20 Years Ago (1998)
For the first time in the three decades that a Tunkhannock bypass has been under discussion, there is an exact date on the highway’s timetable. Aug. 6, 1998, is the date when bids will be awarded for the construction of the eastern half of the bypass, running from Rt. 29 to just east of the Rt. 92 intersection.
Meshoppen Borough Council is looking to ways to curb vandalism at the Meshoppen ballpark. Mayor Bob Hayward said that about $1,100 had been spent in repairs so far this year.
A Greenways plan is being eyed for the Tunkhaannock Creek from its South Branch in Clarks Summit to where the main stem joins the Susquehanna River in Tunkhannock.
The foundation for the Tunkhannock Community Ambulance Association’s new garage has been started and the project should be finished by September.
Jason Eisenhower, 20, of Scranton, was sentenced to 5-10 years in state prison for homicide by vehicle while DUI in the 2017 death of Helen Dunlap.
Robert Adonizio, of Tunkhannock, and Jamie Thomas, of New Albany, have been chosen for the Governor’s School for Teaching at Millersville University, July 5-Aug. 8.
Donald and Louise (Tewksbury) DeWolfe marked their 50th anniversary June 26, and the following day hosted more than 130 family members at an open house.
40 Years Ago (1978)
U.S. Sen. John Heinz, R-Pa., spoke to a group of Wyoming County residents at Shadowbrook last week about a looming recession this fall, welfare reform and higher interest rates.
With heavy rains, Old Glory flapped briskly in the morning wind, and parade lovers huddled in doorways and porches off Rt. 87 in Mehoopany, for the annual Fourth of July parade Tuesday.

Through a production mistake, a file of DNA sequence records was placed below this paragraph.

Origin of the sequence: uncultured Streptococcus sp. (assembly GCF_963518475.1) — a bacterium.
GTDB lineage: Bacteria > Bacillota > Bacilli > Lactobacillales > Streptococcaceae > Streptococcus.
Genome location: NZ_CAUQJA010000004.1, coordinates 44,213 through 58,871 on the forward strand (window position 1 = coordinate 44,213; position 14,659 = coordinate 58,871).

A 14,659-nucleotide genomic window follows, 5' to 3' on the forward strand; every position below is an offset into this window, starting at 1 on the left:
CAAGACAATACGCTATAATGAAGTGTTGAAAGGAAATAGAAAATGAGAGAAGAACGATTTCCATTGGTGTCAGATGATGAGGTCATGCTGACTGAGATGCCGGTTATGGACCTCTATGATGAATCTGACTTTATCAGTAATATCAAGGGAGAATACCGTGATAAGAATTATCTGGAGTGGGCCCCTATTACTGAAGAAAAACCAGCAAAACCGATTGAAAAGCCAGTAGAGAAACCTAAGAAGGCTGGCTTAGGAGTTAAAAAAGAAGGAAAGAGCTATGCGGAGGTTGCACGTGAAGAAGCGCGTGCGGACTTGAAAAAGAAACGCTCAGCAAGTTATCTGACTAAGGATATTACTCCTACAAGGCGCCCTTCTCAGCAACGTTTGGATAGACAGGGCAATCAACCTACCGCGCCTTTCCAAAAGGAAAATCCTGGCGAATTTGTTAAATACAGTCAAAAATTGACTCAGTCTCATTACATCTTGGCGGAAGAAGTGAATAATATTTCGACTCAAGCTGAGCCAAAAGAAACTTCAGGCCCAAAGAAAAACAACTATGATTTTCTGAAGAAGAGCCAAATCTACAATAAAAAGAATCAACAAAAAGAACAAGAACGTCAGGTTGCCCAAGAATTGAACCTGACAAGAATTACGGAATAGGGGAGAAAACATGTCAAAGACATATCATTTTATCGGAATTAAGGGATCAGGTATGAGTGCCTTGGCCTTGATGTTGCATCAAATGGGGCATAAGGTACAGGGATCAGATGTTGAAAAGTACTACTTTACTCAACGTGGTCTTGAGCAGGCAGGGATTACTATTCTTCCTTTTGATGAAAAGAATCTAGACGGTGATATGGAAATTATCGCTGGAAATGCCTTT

George and Ruth Gay celebrated their 39th wedding anniversary July 4. Congratulations.
As soon as the new truck is delivered and after the current contract ended, Tunkhannock Borough will begin to pick up and haul its own garbage.
Rev. Thomas Crogham reported 17 members in this year’s first communion class at Blessed Sacrament Church, Center Moreland.
‘Noxen Days’ start tomorrow and will continue through Sunday under the auspices of the Noxen Volunteer Fire Company and other community groups.
Tunkhannock Jaycees have announced Bill Ball won the Supermarket Sweep and will get three minutes this Saturday to gather up to $250 in groceries at the A&P in Rt. 6 Plaza.
Spec. 4 Vicky L. Gill, daughter of Mr. and Mrs. Thomas E. Miner of Tunkhannock, has been assigned as an Army finance specialist at the Presidio in San Francisco.
Julia Denmon retired after 23 years in the Noxen Dress Factory.